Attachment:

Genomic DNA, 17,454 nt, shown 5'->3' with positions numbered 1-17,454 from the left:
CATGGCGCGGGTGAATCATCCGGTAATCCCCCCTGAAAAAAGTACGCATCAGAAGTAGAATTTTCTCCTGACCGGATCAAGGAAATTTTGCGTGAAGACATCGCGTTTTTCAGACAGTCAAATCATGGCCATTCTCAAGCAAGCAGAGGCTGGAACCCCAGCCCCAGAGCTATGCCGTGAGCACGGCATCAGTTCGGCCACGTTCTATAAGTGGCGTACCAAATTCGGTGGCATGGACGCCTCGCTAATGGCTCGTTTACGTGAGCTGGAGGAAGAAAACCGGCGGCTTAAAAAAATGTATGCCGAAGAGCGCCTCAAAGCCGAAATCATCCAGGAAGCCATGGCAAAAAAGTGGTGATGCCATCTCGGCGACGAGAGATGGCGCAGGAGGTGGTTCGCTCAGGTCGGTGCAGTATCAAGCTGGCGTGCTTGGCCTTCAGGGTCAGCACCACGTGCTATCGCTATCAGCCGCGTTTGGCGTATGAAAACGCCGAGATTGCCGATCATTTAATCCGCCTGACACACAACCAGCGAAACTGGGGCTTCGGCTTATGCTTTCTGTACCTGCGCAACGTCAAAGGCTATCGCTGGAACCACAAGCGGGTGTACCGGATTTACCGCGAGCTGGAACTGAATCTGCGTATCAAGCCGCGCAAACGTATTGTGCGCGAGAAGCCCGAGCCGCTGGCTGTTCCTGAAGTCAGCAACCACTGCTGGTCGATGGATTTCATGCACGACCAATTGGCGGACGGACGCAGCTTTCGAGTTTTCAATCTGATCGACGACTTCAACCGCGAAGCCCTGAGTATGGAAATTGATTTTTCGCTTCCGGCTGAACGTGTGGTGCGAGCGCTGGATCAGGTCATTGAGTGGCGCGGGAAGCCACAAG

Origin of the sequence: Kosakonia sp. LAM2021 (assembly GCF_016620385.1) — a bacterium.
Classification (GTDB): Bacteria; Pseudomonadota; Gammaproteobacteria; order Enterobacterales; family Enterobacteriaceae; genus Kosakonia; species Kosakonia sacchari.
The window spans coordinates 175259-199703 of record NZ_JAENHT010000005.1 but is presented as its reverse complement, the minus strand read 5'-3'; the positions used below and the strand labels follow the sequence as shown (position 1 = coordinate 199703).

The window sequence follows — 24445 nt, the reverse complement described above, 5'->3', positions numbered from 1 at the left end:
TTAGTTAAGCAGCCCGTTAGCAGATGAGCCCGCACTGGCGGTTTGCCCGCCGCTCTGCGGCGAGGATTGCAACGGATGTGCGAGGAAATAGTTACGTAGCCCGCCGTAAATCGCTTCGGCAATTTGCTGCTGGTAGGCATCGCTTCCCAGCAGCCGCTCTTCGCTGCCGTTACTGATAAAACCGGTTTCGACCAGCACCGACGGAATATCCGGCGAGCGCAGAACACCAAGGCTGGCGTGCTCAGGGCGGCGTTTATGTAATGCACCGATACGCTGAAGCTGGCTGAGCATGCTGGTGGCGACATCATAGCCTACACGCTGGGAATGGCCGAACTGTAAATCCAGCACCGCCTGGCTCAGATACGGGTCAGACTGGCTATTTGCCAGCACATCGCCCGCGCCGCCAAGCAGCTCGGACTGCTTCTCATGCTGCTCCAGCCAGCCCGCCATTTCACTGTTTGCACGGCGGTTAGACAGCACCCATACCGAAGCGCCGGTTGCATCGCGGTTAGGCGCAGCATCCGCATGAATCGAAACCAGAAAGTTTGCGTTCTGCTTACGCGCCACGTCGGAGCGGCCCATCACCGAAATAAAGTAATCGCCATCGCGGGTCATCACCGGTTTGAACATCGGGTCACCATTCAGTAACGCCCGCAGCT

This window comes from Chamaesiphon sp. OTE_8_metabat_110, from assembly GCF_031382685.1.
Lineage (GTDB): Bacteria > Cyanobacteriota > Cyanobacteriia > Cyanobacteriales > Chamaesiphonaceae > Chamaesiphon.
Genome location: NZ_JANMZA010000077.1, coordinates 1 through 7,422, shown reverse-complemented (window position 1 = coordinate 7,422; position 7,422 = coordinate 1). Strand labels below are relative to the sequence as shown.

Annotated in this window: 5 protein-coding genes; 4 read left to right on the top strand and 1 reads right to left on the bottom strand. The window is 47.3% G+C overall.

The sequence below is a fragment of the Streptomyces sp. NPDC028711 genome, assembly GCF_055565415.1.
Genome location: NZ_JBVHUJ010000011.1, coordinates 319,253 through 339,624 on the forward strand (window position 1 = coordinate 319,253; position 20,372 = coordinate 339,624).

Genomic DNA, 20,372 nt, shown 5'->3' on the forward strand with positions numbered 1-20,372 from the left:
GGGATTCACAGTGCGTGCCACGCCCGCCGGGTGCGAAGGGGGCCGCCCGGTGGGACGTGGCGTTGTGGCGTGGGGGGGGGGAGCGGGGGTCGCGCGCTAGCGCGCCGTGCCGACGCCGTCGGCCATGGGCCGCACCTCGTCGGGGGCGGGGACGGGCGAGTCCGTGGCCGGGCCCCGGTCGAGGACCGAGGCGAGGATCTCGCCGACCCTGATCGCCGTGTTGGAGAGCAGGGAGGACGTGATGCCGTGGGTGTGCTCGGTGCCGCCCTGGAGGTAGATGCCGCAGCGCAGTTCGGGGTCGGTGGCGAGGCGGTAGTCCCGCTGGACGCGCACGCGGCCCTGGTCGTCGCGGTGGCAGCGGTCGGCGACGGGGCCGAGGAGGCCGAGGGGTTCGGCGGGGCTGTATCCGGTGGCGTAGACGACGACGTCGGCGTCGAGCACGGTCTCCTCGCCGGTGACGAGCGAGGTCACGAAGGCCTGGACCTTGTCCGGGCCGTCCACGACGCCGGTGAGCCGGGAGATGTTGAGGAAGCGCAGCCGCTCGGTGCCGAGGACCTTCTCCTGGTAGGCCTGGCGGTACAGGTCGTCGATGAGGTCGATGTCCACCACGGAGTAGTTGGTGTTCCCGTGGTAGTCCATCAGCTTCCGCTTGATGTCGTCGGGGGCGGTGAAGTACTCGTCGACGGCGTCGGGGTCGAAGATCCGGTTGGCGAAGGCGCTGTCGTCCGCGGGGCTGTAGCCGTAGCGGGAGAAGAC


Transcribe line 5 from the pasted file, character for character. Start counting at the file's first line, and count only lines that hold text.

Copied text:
The window spans coordinates 175259-199703 of record NZ_JAENHT010000005.1 but is presented as its reverse complement, the minus strand read 5'-3'; the positions used below and the strand labels follow the sequence as shown (position 1 = coordinate 199703).